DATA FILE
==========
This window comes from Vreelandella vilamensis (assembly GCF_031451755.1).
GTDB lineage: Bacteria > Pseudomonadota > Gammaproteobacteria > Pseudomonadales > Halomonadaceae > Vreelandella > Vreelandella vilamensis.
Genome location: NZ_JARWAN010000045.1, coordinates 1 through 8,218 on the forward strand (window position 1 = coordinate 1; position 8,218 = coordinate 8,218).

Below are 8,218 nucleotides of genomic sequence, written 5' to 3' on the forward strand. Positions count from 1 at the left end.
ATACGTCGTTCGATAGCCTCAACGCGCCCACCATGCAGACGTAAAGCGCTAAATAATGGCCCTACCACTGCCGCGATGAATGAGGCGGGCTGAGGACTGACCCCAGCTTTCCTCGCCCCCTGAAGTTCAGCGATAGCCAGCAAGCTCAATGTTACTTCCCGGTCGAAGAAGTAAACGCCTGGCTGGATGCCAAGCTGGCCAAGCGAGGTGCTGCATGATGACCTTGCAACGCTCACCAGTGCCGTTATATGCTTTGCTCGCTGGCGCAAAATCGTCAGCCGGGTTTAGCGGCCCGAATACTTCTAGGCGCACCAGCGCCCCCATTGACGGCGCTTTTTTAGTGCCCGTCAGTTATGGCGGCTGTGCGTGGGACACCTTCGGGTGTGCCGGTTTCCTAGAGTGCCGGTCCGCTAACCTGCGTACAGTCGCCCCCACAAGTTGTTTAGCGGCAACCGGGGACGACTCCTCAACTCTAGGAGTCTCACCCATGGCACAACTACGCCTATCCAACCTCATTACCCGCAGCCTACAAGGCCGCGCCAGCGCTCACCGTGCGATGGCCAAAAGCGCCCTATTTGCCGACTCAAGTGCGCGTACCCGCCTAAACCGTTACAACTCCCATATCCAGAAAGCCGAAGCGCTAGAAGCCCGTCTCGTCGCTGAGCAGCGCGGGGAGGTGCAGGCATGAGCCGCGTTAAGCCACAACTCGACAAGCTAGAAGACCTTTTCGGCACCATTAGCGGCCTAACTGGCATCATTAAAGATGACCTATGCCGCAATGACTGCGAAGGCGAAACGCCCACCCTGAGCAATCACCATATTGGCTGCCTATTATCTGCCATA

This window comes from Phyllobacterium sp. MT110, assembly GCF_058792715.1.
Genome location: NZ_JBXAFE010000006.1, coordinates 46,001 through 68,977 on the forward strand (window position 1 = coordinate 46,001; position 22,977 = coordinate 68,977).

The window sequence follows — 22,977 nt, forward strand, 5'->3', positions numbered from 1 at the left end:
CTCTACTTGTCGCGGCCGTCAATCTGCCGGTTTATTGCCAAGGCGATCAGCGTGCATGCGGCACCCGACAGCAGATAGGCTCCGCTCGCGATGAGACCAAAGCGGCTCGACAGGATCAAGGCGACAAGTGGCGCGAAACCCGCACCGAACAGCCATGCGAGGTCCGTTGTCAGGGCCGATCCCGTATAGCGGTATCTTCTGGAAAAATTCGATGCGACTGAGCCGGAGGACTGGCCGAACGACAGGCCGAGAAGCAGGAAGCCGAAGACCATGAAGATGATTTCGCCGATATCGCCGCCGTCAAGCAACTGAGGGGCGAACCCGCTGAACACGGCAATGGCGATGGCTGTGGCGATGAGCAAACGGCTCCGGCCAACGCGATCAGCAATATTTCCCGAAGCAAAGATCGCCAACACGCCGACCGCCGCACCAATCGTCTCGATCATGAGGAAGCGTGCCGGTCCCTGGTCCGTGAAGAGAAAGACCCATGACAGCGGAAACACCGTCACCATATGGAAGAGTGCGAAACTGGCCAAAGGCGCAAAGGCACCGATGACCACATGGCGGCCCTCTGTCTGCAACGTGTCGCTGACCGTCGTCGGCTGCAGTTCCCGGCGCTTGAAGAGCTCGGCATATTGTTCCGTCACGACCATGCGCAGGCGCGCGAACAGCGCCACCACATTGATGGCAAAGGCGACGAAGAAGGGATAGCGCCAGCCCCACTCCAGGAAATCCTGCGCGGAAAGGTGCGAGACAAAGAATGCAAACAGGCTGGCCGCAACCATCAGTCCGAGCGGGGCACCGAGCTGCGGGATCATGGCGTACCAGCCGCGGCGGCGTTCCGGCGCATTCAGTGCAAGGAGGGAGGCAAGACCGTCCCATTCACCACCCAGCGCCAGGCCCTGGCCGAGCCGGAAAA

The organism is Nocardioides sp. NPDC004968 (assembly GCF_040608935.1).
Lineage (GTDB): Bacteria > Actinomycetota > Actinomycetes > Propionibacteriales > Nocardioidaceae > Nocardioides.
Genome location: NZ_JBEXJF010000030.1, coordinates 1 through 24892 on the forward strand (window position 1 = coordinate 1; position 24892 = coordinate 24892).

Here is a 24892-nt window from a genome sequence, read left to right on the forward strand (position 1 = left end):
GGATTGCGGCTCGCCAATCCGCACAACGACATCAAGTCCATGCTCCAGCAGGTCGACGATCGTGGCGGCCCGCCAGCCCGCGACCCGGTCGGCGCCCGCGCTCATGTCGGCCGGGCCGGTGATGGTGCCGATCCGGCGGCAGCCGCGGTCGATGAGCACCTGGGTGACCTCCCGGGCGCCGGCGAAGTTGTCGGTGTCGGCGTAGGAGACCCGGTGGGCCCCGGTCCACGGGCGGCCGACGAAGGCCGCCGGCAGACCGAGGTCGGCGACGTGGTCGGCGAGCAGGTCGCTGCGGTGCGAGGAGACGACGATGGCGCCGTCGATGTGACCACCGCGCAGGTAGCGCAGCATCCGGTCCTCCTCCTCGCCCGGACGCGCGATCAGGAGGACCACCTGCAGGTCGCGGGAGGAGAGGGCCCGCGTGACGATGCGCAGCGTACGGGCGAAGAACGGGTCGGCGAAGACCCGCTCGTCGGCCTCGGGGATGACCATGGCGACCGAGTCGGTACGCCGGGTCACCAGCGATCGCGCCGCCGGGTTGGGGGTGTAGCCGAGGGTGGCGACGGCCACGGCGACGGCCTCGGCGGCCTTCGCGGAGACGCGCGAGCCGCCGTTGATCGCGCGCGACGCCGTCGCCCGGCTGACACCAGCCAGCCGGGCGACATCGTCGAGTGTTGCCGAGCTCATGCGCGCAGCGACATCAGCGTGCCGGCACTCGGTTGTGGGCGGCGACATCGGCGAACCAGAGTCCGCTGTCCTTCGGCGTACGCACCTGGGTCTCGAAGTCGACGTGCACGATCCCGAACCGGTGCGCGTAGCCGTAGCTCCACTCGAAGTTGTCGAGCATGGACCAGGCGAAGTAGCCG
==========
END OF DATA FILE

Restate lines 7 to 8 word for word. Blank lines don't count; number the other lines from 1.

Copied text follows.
Genome location: NZ_JBXAFE010000006.1, coordinates 46,001 through 68,977 on the forward strand (window position 1 = coordinate 46,001; position 22,977 = coordinate 68,977).

The window sequence follows — 22,977 nt, forward strand, 5'->3', positions numbered from 1 at the left end: